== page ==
It’s the first of October. The temperature is around 60 degrees, and the sun is shining. It is the type of weather that would have certainly depleted 6-12 inches of snow back in any East Coast or Midwestern city. And that is with a wintertime sun angle, and much more atmosphere to obstruct the sun’s impact on the snow. With this weather being possible on the first of October, it is quite likely that many warmer days occurred on St. Mary’s Glacier during July and August. Despite all of this, the Glacier still sits here, occupying the little piece of ground in the mountains of Central Colorado that it occupies.
Part of me is actually bothered by it’s existence. At roughly 11,000 feet in elevation, and at about the same latitude as Denver, it feels like it needs to be either higher or significantly farther north to exist. Most other glaciers in Colorado are significantly higher in elevation. So, knowing it is at a latitude an elevation that produces so many 60 degree+ temperatures, how does St. Mary’s glacier exist?
That is the question I pondered today, after driving past some of the best fall foliage I had seen thus far in Colorado, and climbing a rocky 3/4 mile trail to the base of St. Mary’s Glacier. Before getting to the glacier, the trail meanders by St. Mary’s lake, a lake pretty much produced by melting glacial waters. I would not recommend going into this lake, as the water is really cold! However, it would be really dumb of anyone to not realize this, as the glacier is in clear view, along with the water running off from it. It is clear for anyone to see that the water in this lake was recently part of that glacier 100 feet or so up the hill.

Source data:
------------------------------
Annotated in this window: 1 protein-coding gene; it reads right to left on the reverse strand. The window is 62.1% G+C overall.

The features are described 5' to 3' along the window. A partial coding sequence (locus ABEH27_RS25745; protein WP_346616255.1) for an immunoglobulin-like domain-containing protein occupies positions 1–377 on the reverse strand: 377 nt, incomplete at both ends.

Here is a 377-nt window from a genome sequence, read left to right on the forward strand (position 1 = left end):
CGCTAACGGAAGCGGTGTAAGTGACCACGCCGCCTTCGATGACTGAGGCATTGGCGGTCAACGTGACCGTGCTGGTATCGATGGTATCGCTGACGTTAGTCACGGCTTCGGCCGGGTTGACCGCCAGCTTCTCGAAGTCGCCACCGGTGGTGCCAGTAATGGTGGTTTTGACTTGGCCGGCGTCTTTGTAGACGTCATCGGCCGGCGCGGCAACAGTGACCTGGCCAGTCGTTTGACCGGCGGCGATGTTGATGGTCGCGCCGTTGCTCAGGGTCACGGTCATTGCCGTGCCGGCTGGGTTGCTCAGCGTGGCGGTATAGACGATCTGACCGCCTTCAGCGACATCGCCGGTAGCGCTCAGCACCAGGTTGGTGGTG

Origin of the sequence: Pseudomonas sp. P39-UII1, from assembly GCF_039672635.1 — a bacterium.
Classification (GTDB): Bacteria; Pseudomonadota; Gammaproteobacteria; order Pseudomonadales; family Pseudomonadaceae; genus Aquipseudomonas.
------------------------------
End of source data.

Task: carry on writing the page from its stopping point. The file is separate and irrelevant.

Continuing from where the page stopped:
The cascades of water along the trail were moving quite fast on this day. That made sense, given the warmth and sunshine. But, it still seems to me that 4 months worth of weather like this would eliminate any snow and ice remaining on the surface. So, what is going on?
Well, the weather in Colorado is actually quite complicated, and highly dependent on local terrain features. Snowfall rates can vary significantly from location to location in the mountains depending on the wind pattern and terrain. In fact, this variance caused enough frustration to motivate a local ski enthusiast to create a web page dedicated to finding the best snow and snow conditions in the area.
The terrain features at this particular location must cause snowfall to be significantly higher here than at similar locations I had previously visited. Earlier this summer, I climbed Gray’s and Torrey’s Peaks. The trailheads were at about the same elevation as the base of St. Mary’s Glacier, maybe even a little bit higher. Yet, no glaciers existed. Another possible part of the explanation is cold air funneling between the two mountain peaks that surround the area. Unfortunately more detailed observations would be needed to actually conclude that this is why this glacier exists at an altitude where it shouldn’t.